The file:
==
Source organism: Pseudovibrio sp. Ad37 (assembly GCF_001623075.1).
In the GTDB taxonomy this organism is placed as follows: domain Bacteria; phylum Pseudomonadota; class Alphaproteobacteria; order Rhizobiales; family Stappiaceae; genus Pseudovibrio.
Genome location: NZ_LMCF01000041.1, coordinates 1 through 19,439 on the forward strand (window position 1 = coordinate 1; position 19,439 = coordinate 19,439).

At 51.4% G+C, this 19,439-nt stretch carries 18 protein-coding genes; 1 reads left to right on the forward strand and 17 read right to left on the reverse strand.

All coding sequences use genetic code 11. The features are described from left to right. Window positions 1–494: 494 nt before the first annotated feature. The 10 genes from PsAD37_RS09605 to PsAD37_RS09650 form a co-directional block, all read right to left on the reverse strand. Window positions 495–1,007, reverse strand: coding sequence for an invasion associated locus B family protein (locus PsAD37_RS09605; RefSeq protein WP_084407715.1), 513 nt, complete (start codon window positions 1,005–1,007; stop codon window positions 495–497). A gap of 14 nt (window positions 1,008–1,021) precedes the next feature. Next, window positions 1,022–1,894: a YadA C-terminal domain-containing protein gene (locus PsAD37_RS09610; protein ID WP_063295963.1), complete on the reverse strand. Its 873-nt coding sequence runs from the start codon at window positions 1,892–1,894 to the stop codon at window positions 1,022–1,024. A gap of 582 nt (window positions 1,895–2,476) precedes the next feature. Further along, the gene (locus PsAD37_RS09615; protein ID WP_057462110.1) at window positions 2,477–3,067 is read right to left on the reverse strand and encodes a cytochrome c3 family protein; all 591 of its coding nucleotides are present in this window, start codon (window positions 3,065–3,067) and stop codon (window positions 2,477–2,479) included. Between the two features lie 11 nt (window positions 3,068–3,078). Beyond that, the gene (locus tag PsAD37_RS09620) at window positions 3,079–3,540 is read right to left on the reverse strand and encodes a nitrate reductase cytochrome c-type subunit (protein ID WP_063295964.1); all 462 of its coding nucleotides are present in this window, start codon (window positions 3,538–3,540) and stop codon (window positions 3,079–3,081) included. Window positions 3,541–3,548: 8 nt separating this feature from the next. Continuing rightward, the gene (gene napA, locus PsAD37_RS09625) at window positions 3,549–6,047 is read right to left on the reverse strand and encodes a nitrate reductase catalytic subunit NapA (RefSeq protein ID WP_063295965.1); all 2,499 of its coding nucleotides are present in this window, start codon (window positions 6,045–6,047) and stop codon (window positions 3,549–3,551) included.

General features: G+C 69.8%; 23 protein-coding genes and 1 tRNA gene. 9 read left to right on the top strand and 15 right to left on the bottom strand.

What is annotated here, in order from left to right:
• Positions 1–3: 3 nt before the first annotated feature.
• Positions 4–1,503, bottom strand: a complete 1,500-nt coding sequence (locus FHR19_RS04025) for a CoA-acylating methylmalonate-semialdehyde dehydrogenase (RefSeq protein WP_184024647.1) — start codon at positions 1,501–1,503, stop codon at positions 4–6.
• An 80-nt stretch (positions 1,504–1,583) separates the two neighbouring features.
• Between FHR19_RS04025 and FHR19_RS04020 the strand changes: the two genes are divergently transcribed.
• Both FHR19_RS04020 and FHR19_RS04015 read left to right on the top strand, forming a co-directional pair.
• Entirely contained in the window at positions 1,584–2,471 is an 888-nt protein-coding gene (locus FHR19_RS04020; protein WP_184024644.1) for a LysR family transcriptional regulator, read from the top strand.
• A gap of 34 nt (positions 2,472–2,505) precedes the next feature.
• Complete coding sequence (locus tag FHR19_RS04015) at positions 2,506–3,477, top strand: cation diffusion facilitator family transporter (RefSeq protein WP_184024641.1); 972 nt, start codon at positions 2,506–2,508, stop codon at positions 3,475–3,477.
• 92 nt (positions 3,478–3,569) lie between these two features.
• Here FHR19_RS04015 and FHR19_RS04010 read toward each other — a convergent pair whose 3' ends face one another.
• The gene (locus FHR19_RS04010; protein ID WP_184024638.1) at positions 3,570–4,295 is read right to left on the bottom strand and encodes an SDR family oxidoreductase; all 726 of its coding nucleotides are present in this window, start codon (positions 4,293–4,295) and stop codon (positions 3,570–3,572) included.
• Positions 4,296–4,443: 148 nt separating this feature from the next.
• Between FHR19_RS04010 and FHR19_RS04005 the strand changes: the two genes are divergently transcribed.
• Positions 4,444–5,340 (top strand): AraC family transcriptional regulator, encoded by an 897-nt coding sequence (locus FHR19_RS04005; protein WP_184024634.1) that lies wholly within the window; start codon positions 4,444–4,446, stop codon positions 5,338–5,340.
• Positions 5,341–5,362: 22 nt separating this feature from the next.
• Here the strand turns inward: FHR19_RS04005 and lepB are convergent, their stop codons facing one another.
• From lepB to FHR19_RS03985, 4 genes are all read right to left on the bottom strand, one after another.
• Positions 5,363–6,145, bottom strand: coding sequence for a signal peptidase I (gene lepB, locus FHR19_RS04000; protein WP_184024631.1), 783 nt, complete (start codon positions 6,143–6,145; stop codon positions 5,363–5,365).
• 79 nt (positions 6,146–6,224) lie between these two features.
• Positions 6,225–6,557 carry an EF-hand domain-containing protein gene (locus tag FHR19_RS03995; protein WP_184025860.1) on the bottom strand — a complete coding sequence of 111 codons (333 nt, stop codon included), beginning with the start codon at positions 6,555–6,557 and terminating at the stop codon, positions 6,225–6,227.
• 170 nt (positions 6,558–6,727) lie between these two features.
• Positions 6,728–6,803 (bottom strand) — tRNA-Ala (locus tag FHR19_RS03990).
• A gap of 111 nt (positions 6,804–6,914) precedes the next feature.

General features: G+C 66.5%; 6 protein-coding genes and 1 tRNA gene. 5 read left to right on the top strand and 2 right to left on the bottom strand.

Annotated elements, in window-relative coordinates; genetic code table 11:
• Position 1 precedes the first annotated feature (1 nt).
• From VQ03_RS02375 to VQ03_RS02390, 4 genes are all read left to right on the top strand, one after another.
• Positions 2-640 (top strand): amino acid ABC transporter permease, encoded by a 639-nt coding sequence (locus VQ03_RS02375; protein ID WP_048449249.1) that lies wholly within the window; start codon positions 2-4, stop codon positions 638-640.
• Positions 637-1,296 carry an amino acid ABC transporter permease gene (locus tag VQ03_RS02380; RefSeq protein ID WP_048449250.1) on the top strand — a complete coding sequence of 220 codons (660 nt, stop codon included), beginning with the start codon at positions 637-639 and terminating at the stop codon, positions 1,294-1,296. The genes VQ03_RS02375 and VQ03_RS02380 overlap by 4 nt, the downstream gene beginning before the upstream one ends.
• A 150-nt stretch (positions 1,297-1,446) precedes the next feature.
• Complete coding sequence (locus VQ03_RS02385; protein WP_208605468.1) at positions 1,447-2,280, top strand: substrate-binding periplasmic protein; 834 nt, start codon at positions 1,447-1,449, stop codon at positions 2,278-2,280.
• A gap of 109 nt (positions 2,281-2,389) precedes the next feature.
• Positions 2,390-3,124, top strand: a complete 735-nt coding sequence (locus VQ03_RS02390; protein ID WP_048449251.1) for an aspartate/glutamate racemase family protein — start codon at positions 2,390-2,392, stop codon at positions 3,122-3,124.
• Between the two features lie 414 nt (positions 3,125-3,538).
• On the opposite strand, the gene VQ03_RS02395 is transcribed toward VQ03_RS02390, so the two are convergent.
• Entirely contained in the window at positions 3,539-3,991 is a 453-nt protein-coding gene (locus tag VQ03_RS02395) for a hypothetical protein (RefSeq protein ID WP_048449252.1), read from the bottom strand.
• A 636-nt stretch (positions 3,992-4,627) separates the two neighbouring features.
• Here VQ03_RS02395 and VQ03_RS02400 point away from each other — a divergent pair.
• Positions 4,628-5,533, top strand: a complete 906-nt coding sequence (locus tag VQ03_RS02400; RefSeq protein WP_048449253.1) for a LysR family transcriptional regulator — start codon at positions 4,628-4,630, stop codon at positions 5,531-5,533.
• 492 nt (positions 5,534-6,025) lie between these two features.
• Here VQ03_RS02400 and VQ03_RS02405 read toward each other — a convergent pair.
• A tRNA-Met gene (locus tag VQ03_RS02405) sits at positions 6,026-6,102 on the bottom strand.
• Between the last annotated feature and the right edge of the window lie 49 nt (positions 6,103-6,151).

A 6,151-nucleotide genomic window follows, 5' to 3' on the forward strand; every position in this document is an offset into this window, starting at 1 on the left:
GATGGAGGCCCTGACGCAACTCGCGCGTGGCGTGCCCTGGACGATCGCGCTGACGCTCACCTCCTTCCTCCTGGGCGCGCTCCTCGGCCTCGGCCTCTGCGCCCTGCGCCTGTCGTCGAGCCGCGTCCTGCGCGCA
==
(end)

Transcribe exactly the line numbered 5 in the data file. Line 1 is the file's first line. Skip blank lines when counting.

All coding sequences use genetic code 11. The features are described from left to right. Window positions 1–494: 494 nt before the first annotated feature. The 10 genes from PsAD37_RS09605 to PsAD37_RS09650 form a co-directional block, all read right to left on the reverse strand. Window positions 495–1,007, reverse strand: coding sequence for an invasion associated locus B family protein (locus PsAD37_RS09605; RefSeq protein WP_084407715.1), 513 nt, complete (start codon window positions 1,005–1,007; stop codon window positions 495–497). A gap of 14 nt (window positions 1,008–1,021) precedes the next feature. Next, window positions 1,022–1,894: a YadA C-terminal domain-containing protein gene (locus PsAD37_RS09610; protein ID WP_063295963.1), complete on the reverse strand. Its 873-nt coding sequence runs from the start codon at window positions 1,892–1,894 to the stop codon at window positions 1,022–1,024. A gap of 582 nt (window positions 1,895–2,476) precedes the next feature. Further along, the gene (locus PsAD37_RS09615; protein ID WP_057462110.1) at window positions 2,477–3,067 is read right to left on the reverse strand and encodes a cytochrome c3 family protein; all 591 of its coding nucleotides are present in this window, start codon (window positions 3,065–3,067) and stop codon (window positions 2,477–2,479) included. Between the two features lie 11 nt (window positions 3,068–3,078). Beyond that, the gene (locus tag PsAD37_RS09620) at window positions 3,079–3,540 is read right to left on the reverse strand and encodes a nitrate reductase cytochrome c-type subunit (protein ID WP_063295964.1); all 462 of its coding nucleotides are present in this window, start codon (window positions 3,538–3,540) and stop codon (window positions 3,079–3,081) included. Window positions 3,541–3,548: 8 nt separating this feature from the next. Continuing rightward, the gene (gene napA, locus PsAD37_RS09625) at window positions 3,549–6,047 is read right to left on the reverse strand and encodes a nitrate reductase catalytic subunit NapA (RefSeq protein ID WP_063295965.1); all 2,499 of its coding nucleotides are present in this window, start codon (window positions 6,045–6,047) and stop codon (window positions 3,549–3,551) included.